A thought-provoking article by Andrew Mellor for The New Statesman's blog today has an eloquent go at the exclusivity of audiences at classical concerts. Some of which rather ties in with my post last week on the trouble with sponsorship.
Let's be fair about this. The world inside the concert hall reflects the world outside it. No wonder it's not too happy a picture. For orchestras, venues, opera companies etc, adverts in programmes are a vital source of income. If they carry ads for private schools, that's not because it's necessarily what they choose editorially, so to speak, but because that's where the money is. That placement is an indication of a major problem in society, not merely at concerts.
Ditto, some people at a concert will know a lot, a little, or something about the music they hear; others will know nothing. In an ideal world, the latter wouldn't take others' knowledge as a personal slight, but might try reading the programme or attending the pre-concert talk; and the orchestra/opera house etc, for their part, would make an effort to help them by providing good, readable, informative and entertaining notes and/or talks. But this isn't exactly an ideal world and the reality, too, is a reflection of a divided society, which is further hampered all round by chips on shoulders. (Will McDonalds have a monopoly on those at the Olympics?)
I have a few very basic suggestions in my top ten about how to help create a nice atmosphere at a concert, including words of advice for all strata:
How to be a nice audience
1. Be friendly. Smile at people on your way in and out of the hall. Say hello to your neighbour when they sit down. Chat a bit. Talk about the weather if you must, or ask them where they're from or how they like the performance. If they know more about the music than you do, ask them for the information you feel you lack. If you know more about it than they do, you might find out tactfully if there's anything they want to know that you can help with. And if someone speaks to you, don't instantly assume they are stark raving mad or have evil intent, unless either fact is obvious.
2. Don't talk while the music's on. If people are quiet, it's because they're there to listen, not because they're being snobby and superior. Listening to music is why people go to concerts. So if someone makes a noise, it's the equivalent of going to an art exhibition and jumping up and down in front of a Monet or Rembrandt making BOOGABOOGA signs. Nobody is out to intimidate you or infringe your human rights if they ask for quiet - it just makes sense that if you are stopping someone from enjoying the music, they won't be pleased. It's a communal activity and requires communal good sense. And switch off your phone.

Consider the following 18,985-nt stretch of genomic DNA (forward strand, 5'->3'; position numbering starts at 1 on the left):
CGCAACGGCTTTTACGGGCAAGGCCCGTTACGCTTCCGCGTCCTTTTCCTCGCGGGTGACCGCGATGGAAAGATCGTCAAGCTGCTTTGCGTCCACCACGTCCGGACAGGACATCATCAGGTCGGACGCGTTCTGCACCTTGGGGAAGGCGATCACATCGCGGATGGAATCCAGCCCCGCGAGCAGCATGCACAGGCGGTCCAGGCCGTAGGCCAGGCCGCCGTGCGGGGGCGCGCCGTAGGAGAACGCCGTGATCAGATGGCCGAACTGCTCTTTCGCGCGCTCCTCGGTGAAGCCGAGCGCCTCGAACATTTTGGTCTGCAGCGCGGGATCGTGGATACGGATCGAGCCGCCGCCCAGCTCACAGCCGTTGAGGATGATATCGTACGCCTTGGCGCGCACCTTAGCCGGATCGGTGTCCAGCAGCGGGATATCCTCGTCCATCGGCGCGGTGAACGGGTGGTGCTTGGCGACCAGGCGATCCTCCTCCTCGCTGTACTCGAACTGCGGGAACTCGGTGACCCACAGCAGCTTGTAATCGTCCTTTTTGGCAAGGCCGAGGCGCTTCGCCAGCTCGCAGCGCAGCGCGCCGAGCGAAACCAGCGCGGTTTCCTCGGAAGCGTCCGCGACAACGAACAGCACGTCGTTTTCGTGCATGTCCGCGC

3. Try to keep clapping for the end of an entire piece. But if people around you clap between movements, remember that it's an indication of enthusiasm and don't be horrid about it.
4. Take a shower, use deodorant and wear clean clothes. Being stuck adjacent to someone with poor personal hygiene for the duration of a concert is enough to put anyone off the environment for life. This is my single biggest bugbear about audiences, by the way.
5. If you're a sponsor and you want to have a reception, do try to book a private room rather than fencing off part of the bar with a sign saying PRIVATE RECEPTION and letting the rest of the audience stare at you resentfully while forking out ££s for their own drinks. It's kinder, it doesn't infringe on public space, and people will generally assume that if you're a sponsor you can afford it.
6. Music may be the food of love, but please don't snog while the music's on. It's really distracting for the people behind you. And if music is, alternatively, the love of food - please wait until the interval before eating your sarnies. See point 2.
7. If you're worried because you don't know anything about the music, then Google or Spotify it a day or two before the concert. It's easy. A plethora of information is available at the click of your mouse. As you'll already know if you're reading this blog.
8. If you do know a little about the music, please don't turn to your partner exchanging meaningful looks every time the soloist hits a wrong note. That's the kind of thing that can make the insecure feel more insecure because they don't know what's going on. Besides, the performer may have other qualities to offer - like depth, insight and beauty that aren't marred by the occasional fluff - and you might be missing them!
9. If you really think the musical crowd seem snotty, snobbish and entitled, you ain't seen nothing yet. Just try an exhibition private view at a major gallery.
10. Stop worrying about all this extraneous stuff. Just relax and listen to the music. You might be pleasantly surprised.